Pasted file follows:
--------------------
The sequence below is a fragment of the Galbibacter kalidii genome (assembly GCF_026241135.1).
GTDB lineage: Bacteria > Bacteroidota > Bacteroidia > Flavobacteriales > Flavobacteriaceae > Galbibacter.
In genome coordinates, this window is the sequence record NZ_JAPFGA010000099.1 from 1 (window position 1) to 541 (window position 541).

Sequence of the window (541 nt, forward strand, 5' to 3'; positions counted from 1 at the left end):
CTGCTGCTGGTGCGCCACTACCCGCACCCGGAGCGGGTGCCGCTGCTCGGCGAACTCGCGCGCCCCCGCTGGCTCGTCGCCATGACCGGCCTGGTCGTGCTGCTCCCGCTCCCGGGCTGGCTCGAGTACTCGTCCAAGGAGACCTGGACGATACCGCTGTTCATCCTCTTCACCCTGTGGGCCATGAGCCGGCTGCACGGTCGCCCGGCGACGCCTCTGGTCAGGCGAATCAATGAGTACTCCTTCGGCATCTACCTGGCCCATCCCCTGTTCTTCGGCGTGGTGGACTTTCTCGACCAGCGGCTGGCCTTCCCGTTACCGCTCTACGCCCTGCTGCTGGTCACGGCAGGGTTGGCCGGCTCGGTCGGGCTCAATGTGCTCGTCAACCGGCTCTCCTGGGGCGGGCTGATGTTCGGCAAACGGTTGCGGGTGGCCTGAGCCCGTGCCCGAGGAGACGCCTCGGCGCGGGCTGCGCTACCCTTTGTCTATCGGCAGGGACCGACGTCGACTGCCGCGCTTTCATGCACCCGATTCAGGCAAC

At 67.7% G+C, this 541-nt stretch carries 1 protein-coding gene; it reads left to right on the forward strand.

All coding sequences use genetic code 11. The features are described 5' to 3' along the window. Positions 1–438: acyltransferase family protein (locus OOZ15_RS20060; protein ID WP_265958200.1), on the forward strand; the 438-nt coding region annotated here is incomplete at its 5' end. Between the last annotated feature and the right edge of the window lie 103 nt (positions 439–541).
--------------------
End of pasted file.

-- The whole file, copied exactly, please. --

The sequence below is a fragment of the Galbibacter kalidii genome (assembly GCF_026241135.1).
GTDB lineage: Bacteria > Bacteroidota > Bacteroidia > Flavobacteriales > Flavobacteriaceae > Galbibacter.
In genome coordinates, this window is the sequence record NZ_JAPFGA010000099.1 from 1 (window position 1) to 541 (window position 541).

Sequence of the window (541 nt, forward strand, 5' to 3'; positions counted from 1 at the left end):
CTGCTGCTGGTGCGCCACTACCCGCACCCGGAGCGGGTGCCGCTGCTCGGCGAACTCGCGCGCCCCCGCTGGCTCGTCGCCATGACCGGCCTGGTCGTGCTGCTCCCGCTCCCGGGCTGGCTCGAGTACTCGTCCAAGGAGACCTGGACGATACCGCTGTTCATCCTCTTCACCCTGTGGGCCATGAGCCGGCTGCACGGTCGCCCGGCGACGCCTCTGGTCAGGCGAATCAATGAGTACTCCTTCGGCATCTACCTGGCCCATCCCCTGTTCTTCGGCGTGGTGGACTTTCTCGACCAGCGGCTGGCCTTCCCGTTACCGCTCTACGCCCTGCTGCTGGTCACGGCAGGGTTGGCCGGCTCGGTCGGGCTCAATGTGCTCGTCAACCGGCTCTCCTGGGGCGGGCTGATGTTCGGCAAACGGTTGCGGGTGGCCTGAGCCCGTGCCCGAGGAGACGCCTCGGCGCGGGCTGCGCTACCCTTTGTCTATCGGCAGGGACCGACGTCGACTGCCGCGCTTTCATGCACCCGATTCAGGCAAC

At 67.7% G+C, this 541-nt stretch carries 1 protein-coding gene; it reads left to right on the forward strand.

All coding sequences use genetic code 11. The features are described 5' to 3' along the window. Positions 1–438: acyltransferase family protein (locus OOZ15_RS20060; protein ID WP_265958200.1), on the forward strand; the 438-nt coding region annotated here is incomplete at its 5' end. Between the last annotated feature and the right edge of the window lie 103 nt (positions 439–541).